Why does the relative homology group vanish modulo the set of proper faces

Let $$K$$ consist of n-simplex and it's faces, let $$K_0$$ be the set of proper faces of K. Then why does the group $$C_p(K)/C_p(K_0)$$ vanish for $$p? Is it because there could be some elements in $$K_0$$ which are not faces of $$K$$?

$$K_0$$ contains all faces of $$K$$ of dimension $$< n$$. Hence for $$p < n$$ the complexes $$K$$ and $$K_0$$ have the same (oriented) $$p$$-simplices.
• Thank you. But wouldn't the resulting group be isomorphic to the trivial group and not directly equal to it as $C_p(K)=C_p(K_0)$, so $C_p(K)/C_p(K_0)=\{C_p(K)\}$? I might be confused – cookiemonster Aug 12 at 8:39
• You have $C_p(K)/C_p(K_0) = C_p(K)/C_p(K)$ which is a group having exactly one element. Any such group is said to *be trivial* or equivalently to *vanish*. Speaking about **the** trivial group is a bit lax, and so is writing $G = 0$ for a trivial group as it is frequently done. But if you are aware of the obvious fact that all trivial groups are isomorphic via a unique isomorphism, you will see that this habit is really unproblematic. – Paul Frost Aug 12 at 8:53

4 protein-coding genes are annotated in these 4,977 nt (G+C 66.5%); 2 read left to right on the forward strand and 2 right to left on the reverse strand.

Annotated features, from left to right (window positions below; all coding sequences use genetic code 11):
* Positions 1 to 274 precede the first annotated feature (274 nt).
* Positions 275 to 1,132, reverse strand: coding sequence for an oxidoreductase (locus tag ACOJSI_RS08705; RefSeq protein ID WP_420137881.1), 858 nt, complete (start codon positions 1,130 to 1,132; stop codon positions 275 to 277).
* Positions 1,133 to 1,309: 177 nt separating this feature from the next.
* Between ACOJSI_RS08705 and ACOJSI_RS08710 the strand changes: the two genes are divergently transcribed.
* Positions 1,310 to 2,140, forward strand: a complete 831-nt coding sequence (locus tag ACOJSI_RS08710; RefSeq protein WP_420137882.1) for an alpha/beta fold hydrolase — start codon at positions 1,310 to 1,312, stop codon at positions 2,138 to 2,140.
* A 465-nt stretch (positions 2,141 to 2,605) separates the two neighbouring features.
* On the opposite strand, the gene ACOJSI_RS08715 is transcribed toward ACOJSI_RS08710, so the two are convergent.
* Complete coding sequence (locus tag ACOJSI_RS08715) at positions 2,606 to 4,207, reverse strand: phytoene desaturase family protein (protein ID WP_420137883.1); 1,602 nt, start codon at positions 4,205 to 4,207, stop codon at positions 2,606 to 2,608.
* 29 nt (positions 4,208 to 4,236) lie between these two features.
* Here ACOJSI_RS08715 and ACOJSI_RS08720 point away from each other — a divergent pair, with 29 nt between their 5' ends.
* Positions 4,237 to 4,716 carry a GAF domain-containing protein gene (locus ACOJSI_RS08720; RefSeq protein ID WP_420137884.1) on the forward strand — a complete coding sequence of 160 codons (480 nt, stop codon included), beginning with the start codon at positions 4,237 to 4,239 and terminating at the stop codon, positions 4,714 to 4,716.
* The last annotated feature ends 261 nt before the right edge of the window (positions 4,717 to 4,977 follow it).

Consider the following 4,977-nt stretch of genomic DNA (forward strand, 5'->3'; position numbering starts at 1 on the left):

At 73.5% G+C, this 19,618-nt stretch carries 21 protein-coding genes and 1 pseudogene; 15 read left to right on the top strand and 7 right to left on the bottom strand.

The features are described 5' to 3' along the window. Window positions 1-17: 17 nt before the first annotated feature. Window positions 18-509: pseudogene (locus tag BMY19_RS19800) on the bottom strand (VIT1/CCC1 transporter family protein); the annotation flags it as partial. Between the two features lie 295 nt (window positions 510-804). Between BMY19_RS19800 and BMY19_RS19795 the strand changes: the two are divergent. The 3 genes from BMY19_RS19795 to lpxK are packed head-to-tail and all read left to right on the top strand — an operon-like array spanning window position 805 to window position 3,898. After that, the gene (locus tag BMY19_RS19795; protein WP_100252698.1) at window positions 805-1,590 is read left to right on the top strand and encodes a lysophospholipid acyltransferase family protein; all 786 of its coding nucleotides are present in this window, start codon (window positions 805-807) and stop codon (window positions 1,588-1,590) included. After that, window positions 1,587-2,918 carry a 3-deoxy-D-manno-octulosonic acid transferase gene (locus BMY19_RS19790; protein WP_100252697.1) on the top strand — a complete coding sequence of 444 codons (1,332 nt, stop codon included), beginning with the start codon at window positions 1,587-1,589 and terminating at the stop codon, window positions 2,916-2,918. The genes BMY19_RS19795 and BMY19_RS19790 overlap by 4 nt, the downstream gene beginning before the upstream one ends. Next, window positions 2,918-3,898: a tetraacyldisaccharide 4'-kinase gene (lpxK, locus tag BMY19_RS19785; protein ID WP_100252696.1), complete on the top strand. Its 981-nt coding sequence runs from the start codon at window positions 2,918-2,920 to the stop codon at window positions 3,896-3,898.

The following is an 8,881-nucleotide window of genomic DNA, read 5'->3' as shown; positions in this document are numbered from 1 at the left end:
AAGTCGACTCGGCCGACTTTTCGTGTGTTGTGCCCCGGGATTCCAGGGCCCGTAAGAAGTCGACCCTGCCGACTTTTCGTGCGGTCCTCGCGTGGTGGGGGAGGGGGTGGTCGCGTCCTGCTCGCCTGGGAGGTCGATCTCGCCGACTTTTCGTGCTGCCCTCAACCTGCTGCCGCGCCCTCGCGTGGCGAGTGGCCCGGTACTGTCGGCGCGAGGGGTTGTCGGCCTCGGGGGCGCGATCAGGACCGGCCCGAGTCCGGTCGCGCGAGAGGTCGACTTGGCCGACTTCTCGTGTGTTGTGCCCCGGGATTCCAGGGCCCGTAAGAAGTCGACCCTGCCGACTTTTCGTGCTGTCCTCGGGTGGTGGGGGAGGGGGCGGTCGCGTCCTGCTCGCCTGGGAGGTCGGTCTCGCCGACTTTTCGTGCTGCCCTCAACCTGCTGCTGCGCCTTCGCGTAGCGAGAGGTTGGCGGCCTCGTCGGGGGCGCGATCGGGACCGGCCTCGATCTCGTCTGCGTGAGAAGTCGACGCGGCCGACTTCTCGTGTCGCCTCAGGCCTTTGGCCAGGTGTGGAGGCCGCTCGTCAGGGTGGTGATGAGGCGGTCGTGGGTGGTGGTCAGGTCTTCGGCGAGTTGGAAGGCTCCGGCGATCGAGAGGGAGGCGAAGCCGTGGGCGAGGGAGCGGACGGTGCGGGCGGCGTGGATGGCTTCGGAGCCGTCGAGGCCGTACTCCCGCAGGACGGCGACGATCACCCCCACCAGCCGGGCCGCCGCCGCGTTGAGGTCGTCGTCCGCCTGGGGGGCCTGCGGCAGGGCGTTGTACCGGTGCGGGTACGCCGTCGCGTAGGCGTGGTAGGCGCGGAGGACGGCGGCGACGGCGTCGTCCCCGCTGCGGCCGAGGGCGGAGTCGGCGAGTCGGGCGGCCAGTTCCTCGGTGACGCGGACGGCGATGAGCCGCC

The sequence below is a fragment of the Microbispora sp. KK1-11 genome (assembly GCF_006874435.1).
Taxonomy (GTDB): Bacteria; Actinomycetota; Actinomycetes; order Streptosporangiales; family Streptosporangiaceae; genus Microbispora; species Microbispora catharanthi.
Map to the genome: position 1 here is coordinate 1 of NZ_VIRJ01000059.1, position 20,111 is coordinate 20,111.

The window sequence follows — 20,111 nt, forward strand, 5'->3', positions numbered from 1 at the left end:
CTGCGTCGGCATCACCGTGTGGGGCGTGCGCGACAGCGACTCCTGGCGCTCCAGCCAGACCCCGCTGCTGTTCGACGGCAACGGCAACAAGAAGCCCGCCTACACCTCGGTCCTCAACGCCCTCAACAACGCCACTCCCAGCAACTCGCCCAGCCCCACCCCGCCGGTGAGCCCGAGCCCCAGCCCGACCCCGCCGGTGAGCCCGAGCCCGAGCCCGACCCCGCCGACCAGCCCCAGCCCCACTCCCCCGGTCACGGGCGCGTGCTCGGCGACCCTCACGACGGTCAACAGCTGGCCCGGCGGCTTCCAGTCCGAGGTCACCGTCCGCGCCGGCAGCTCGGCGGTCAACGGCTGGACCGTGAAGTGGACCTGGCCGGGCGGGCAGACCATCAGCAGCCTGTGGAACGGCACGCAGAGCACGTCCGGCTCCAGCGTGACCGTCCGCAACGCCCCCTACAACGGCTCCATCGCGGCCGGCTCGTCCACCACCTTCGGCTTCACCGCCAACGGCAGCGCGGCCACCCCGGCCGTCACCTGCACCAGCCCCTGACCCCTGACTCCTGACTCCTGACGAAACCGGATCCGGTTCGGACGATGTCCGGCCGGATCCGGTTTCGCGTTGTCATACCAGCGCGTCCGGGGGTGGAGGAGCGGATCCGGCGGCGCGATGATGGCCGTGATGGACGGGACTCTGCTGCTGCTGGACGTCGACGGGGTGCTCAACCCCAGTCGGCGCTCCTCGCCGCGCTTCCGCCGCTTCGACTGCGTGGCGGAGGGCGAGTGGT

• A similar habit is to write $H_n(K) = \mathbb Z$ if the $n$-th homology group is infinite cyclic. In fact, $H_n(K)$ is never identical with $\mathbb Z = \{\dots, -2,-1,0,1,2,\dots\}$. So it would be correct to write $H_n(K) \approx \mathbb Z$ - but does this really give more information? – Paul Frost Aug 12 at 9:01